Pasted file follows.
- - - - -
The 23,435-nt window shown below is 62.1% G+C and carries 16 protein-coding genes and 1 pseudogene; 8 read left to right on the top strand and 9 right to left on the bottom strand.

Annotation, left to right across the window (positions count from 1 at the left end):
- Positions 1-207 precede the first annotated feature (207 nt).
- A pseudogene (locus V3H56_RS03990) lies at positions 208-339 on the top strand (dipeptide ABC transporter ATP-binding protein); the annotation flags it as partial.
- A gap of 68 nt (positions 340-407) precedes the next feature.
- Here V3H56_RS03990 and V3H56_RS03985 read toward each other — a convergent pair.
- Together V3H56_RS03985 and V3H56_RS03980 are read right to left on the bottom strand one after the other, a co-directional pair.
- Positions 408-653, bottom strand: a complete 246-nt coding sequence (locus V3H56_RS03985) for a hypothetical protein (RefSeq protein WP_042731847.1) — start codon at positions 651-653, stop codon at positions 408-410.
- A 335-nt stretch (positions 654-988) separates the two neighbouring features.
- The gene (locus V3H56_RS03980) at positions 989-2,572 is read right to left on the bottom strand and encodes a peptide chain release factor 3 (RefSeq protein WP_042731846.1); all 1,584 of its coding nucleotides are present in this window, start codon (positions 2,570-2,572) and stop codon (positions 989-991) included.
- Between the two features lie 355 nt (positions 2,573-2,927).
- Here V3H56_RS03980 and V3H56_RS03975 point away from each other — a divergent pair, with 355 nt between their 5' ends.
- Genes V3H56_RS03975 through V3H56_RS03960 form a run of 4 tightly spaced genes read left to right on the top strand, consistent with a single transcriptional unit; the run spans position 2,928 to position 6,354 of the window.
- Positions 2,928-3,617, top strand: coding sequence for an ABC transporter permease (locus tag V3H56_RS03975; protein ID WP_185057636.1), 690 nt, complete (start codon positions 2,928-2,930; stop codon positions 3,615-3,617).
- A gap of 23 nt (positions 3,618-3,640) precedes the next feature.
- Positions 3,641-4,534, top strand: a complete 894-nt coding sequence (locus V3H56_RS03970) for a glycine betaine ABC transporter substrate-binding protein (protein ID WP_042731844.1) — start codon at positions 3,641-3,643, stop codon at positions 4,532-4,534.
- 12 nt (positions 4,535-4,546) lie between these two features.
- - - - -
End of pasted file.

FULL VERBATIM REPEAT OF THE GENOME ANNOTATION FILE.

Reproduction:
The 23,435-nt window shown below is 62.1% G+C and carries 16 protein-coding genes and 1 pseudogene; 8 read left to right on the top strand and 9 right to left on the bottom strand.

Annotation, left to right across the window (positions count from 1 at the left end):
- Positions 1-207 precede the first annotated feature (207 nt).
- A pseudogene (locus V3H56_RS03990) lies at positions 208-339 on the top strand (dipeptide ABC transporter ATP-binding protein); the annotation flags it as partial.
- A gap of 68 nt (positions 340-407) precedes the next feature.
- Here V3H56_RS03990 and V3H56_RS03985 read toward each other — a convergent pair.
- Together V3H56_RS03985 and V3H56_RS03980 are read right to left on the bottom strand one after the other, a co-directional pair.
- Positions 408-653, bottom strand: a complete 246-nt coding sequence (locus V3H56_RS03985) for a hypothetical protein (RefSeq protein WP_042731847.1) — start codon at positions 651-653, stop codon at positions 408-410.
- A 335-nt stretch (positions 654-988) separates the two neighbouring features.
- The gene (locus V3H56_RS03980) at positions 989-2,572 is read right to left on the bottom strand and encodes a peptide chain release factor 3 (RefSeq protein WP_042731846.1); all 1,584 of its coding nucleotides are present in this window, start codon (positions 2,570-2,572) and stop codon (positions 989-991) included.
- Between the two features lie 355 nt (positions 2,573-2,927).
- Here V3H56_RS03980 and V3H56_RS03975 point away from each other — a divergent pair, with 355 nt between their 5' ends.
- Genes V3H56_RS03975 through V3H56_RS03960 form a run of 4 tightly spaced genes read left to right on the top strand, consistent with a single transcriptional unit; the run spans position 2,928 to position 6,354 of the window.
- Positions 2,928-3,617, top strand: coding sequence for an ABC transporter permease (locus tag V3H56_RS03975; protein ID WP_185057636.1), 690 nt, complete (start codon positions 2,928-2,930; stop codon positions 3,615-3,617).
- A gap of 23 nt (positions 3,618-3,640) precedes the next feature.
- Positions 3,641-4,534, top strand: a complete 894-nt coding sequence (locus V3H56_RS03970) for a glycine betaine ABC transporter substrate-binding protein (protein ID WP_042731844.1) — start codon at positions 3,641-3,643, stop codon at positions 4,532-4,534.
- 12 nt (positions 4,535-4,546) lie between these two features.